How's that relevant when I can't even trust the data? The thing about both Nokia and Google Maps for me is that I trust both of them to provide me with consistently accurate information everywhere in the world. I don't need maps to find my way around where I live; I need maps to find my way around in places that I am not familiar with, and I simply don't trust Apple for that. Nokia's app's ability to pre-cache maps, for example, is extremely reassuring, because it guarantees me that I will have map data even if cell coverage fails, and it guarantees me that if I travel abroad and disable cellular data (because it's expensive in roaming) I can still use maps.

Here is a test I made. I have mentioned this before that "Apple Store Fashion Island" shows up in the wrong location in Google Maps which pins it where it used to be 2+ years ago. I have submitted a correction but it is still in the same wrong spot. When Apple Maps first came out it also displayed the same incorrect location. I submitted the correction and it was fixed a couple weeks. Just recently, I tried the same search on the Nokia web based map and it pins the store in a completely different location twice as far off as Google and in a location that the Apple store has never been located. In this particular instance Apple Maps is the only correct map. I always test map data around locations I am familiar with to get a sense of the accuracy.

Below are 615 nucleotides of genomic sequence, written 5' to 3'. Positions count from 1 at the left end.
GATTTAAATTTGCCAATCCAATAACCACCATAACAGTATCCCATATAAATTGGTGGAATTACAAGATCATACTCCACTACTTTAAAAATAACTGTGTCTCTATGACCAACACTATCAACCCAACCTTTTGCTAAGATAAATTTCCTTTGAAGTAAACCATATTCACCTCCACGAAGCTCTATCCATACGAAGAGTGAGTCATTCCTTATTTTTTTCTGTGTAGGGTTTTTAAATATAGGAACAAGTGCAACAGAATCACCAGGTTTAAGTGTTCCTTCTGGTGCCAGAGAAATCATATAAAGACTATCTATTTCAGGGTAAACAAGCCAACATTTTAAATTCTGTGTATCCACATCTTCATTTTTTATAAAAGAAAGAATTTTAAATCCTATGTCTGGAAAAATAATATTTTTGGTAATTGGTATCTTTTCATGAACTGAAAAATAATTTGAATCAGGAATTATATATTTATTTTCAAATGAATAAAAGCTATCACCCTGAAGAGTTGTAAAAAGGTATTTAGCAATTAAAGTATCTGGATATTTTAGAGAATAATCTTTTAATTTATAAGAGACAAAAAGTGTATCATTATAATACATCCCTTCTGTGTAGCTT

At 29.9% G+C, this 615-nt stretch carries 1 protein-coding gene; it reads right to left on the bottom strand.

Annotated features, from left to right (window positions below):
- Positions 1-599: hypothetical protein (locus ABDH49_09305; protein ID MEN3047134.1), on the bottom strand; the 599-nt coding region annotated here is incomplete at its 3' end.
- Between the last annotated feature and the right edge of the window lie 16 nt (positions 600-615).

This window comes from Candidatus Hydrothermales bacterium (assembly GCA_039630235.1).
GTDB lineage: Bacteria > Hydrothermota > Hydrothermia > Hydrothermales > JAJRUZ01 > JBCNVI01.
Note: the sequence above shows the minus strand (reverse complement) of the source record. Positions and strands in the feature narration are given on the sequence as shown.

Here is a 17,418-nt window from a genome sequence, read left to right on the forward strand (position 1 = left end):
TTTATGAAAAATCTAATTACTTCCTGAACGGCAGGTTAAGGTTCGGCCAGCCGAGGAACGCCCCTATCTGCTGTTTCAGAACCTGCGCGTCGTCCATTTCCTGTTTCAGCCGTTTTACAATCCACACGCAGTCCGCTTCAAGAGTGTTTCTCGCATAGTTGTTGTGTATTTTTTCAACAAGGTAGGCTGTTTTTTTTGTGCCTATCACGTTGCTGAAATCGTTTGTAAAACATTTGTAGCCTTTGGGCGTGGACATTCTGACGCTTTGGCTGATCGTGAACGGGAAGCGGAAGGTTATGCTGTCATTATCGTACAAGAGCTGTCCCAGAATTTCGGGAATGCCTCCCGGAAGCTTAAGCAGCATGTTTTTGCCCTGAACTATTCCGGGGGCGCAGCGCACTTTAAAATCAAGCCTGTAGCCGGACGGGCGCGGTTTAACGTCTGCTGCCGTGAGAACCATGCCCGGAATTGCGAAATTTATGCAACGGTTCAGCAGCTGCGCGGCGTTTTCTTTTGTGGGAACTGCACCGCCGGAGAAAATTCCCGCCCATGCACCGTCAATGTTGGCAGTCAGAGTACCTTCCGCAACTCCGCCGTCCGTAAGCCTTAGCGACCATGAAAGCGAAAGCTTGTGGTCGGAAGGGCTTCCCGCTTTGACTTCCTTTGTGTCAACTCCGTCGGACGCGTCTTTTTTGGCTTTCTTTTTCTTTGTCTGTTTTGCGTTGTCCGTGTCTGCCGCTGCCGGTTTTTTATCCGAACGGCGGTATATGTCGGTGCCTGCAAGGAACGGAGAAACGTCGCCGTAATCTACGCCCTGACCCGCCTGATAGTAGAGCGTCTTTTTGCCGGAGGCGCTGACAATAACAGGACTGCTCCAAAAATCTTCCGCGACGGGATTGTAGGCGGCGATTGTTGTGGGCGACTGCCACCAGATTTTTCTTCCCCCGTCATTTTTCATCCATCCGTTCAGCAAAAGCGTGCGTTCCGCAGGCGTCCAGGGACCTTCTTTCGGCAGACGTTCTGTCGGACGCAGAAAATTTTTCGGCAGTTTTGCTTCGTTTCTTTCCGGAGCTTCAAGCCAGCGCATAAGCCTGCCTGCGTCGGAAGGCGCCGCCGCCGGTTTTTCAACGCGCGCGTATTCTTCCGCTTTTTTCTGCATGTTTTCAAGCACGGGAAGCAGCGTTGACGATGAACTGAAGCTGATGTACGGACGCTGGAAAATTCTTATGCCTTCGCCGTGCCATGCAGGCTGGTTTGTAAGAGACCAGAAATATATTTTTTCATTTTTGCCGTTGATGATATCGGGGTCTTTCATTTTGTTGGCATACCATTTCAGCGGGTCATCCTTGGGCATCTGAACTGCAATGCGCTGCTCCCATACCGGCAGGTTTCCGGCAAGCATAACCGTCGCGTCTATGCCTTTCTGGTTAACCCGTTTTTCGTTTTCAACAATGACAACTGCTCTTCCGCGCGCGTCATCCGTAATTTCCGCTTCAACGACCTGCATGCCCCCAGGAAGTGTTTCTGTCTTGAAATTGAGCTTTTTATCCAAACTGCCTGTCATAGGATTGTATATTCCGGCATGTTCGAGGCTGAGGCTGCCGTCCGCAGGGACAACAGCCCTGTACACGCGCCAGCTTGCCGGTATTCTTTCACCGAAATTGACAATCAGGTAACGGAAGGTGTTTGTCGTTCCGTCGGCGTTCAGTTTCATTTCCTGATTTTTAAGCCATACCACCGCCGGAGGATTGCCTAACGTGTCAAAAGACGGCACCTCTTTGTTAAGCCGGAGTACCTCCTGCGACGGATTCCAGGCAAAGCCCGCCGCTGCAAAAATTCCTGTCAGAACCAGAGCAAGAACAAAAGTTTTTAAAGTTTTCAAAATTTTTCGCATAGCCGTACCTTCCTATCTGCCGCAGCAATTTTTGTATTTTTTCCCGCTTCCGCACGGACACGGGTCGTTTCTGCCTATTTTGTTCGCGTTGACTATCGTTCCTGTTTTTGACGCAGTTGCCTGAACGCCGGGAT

As far as not having cell coverage, I can understand that and if I was concerned about it I would carry my dedicated GPS, but I'm not worried since I have my iPad and I always use a local sim when abroad. I have not been without cell coverage in a very, very long time.